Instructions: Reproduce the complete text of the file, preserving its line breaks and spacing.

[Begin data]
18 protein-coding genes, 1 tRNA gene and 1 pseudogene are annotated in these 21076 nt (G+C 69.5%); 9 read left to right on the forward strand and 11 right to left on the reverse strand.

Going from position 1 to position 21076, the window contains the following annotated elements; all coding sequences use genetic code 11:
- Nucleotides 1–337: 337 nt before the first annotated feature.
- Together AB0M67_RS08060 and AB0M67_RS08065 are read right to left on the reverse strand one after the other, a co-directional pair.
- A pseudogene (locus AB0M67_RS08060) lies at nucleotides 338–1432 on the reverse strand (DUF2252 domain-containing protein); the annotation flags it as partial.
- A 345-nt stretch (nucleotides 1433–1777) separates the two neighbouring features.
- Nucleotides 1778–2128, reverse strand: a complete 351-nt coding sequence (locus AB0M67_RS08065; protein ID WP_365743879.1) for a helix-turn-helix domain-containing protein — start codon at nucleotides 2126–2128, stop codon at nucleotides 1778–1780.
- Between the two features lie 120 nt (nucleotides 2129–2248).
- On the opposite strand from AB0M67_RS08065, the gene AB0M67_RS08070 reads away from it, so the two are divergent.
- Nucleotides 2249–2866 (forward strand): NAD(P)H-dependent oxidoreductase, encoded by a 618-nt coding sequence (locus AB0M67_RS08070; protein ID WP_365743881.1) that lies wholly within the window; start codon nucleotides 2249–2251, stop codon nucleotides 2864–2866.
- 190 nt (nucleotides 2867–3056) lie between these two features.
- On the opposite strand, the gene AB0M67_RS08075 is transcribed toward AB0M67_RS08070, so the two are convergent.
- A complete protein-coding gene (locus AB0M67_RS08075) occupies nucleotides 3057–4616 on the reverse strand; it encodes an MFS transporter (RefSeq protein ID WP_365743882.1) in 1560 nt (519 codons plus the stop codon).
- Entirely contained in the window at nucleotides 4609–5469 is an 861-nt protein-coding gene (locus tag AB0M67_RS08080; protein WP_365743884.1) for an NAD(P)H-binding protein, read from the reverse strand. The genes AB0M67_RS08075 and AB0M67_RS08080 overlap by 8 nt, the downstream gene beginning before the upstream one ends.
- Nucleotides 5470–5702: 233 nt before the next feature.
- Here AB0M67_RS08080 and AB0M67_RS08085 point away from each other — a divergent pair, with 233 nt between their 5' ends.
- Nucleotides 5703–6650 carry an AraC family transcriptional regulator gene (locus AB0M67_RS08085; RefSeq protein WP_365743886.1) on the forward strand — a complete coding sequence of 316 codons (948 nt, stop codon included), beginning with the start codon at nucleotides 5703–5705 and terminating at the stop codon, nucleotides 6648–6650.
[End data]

18 protein-coding genes, 1 tRNA gene and 1 pseudogene are annotated in these 21076 nt (G+C 69.5%); 9 read left to right on the forward strand and 11 right to left on the reverse strand.

Going from position 1 to position 21076, the window contains the following annotated elements; all coding sequences use genetic code 11:
- Nucleotides 1–337: 337 nt before the first annotated feature.
- Together AB0M67_RS08060 and AB0M67_RS08065 are read right to left on the reverse strand one after the other, a co-directional pair.
- A pseudogene (locus AB0M67_RS08060) lies at nucleotides 338–1432 on the reverse strand (DUF2252 domain-containing protein); the annotation flags it as partial.
- A 345-nt stretch (nucleotides 1433–1777) separates the two neighbouring features.
- Nucleotides 1778–2128, reverse strand: a complete 351-nt coding sequence (locus AB0M67_RS08065; protein ID WP_365743879.1) for a helix-turn-helix domain-containing protein — start codon at nucleotides 2126–2128, stop codon at nucleotides 1778–1780.
- Between the two features lie 120 nt (nucleotides 2129–2248).
- On the opposite strand from AB0M67_RS08065, the gene AB0M67_RS08070 reads away from it, so the two are divergent.
- Nucleotides 2249–2866 (forward strand): NAD(P)H-dependent oxidoreductase, encoded by a 618-nt coding sequence (locus AB0M67_RS08070; protein ID WP_365743881.1) that lies wholly within the window; start codon nucleotides 2249–2251, stop codon nucleotides 2864–2866.
- 190 nt (nucleotides 2867–3056) lie between these two features.
- On the opposite strand, the gene AB0M67_RS08075 is transcribed toward AB0M67_RS08070, so the two are convergent.
- A complete protein-coding gene (locus AB0M67_RS08075) occupies nucleotides 3057–4616 on the reverse strand; it encodes an MFS transporter (RefSeq protein ID WP_365743882.1) in 1560 nt (519 codons plus the stop codon).
- Entirely contained in the window at nucleotides 4609–5469 is an 861-nt protein-coding gene (locus tag AB0M67_RS08080; protein WP_365743884.1) for an NAD(P)H-binding protein, read from the reverse strand. The genes AB0M67_RS08075 and AB0M67_RS08080 overlap by 8 nt, the downstream gene beginning before the upstream one ends.
- Nucleotides 5470–5702: 233 nt before the next feature.
- Here AB0M67_RS08080 and AB0M67_RS08085 point away from each other — a divergent pair, with 233 nt between their 5' ends.
- Nucleotides 5703–6650 carry an AraC family transcriptional regulator gene (locus AB0M67_RS08085; RefSeq protein WP_365743886.1) on the forward strand — a complete coding sequence of 316 codons (948 nt, stop codon included), beginning with the start codon at nucleotides 5703–5705 and terminating at the stop codon, nucleotides 6648–6650.